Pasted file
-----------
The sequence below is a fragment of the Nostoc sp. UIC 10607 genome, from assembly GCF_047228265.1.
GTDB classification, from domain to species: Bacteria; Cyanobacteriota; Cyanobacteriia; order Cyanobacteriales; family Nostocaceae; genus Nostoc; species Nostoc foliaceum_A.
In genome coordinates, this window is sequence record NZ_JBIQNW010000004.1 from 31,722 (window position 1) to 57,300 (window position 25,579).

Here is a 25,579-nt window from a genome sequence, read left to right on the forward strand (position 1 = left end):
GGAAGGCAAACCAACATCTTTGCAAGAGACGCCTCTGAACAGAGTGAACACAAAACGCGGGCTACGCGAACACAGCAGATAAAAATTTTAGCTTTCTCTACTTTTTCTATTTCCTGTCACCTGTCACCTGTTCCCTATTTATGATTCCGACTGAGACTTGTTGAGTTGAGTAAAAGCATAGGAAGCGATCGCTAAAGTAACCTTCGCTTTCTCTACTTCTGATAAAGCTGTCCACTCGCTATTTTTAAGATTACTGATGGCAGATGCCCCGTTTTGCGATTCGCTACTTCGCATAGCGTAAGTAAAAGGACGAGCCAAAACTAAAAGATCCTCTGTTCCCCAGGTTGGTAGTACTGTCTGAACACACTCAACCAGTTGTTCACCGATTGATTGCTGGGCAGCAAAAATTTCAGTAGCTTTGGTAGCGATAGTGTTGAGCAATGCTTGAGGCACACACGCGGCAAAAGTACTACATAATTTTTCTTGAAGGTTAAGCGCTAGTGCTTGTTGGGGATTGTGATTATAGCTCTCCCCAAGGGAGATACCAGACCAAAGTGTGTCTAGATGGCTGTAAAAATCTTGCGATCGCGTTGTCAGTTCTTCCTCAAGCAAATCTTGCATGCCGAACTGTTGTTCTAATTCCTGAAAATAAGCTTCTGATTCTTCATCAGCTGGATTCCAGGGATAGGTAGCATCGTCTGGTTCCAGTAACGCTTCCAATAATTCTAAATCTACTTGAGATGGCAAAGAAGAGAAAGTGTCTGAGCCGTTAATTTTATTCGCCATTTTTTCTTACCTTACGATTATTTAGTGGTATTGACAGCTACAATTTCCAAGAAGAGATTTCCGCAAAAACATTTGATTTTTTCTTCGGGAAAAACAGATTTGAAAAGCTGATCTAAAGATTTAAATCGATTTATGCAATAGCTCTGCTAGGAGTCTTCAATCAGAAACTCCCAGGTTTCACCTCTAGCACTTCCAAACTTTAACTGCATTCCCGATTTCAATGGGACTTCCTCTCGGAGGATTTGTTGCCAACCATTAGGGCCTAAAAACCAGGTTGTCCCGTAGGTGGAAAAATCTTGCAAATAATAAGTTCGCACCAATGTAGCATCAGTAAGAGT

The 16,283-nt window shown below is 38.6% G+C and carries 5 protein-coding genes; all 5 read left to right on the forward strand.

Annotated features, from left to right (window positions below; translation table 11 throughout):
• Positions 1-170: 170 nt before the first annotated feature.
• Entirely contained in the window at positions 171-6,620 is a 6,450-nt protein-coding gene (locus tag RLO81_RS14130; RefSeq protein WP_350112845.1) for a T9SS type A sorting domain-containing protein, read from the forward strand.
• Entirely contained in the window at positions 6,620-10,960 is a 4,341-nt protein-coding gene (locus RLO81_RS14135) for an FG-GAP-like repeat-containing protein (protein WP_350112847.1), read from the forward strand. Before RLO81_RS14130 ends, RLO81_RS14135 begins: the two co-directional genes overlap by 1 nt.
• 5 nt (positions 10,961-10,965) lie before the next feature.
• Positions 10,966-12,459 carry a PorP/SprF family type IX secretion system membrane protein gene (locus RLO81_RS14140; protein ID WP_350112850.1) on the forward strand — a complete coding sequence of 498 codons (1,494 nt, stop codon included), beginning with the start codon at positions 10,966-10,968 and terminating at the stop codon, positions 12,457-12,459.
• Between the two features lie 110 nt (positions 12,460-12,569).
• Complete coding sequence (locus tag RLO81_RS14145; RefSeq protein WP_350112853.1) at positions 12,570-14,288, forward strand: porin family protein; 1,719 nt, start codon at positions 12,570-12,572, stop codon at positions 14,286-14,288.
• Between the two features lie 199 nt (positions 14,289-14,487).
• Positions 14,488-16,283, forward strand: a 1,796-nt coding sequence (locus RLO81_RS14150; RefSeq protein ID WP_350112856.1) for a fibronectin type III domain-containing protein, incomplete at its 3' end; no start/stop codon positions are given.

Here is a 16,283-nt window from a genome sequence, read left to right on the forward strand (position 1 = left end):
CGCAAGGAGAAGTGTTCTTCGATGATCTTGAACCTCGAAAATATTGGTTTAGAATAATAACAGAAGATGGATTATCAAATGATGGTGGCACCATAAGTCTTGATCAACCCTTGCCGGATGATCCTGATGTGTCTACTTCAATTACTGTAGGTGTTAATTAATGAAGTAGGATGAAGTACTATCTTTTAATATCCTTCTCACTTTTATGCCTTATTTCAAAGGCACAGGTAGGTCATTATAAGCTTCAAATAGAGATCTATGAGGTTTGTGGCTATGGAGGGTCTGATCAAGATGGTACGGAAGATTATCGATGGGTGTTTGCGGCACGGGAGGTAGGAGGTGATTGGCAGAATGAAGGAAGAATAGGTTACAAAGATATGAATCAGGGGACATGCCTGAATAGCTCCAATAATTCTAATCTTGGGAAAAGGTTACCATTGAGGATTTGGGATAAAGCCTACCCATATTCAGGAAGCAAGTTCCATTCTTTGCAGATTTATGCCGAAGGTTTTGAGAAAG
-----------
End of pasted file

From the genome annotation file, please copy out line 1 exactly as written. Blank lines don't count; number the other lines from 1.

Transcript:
The sequence below is a fragment of the Nostoc sp. UIC 10607 genome, from assembly GCF_047228265.1.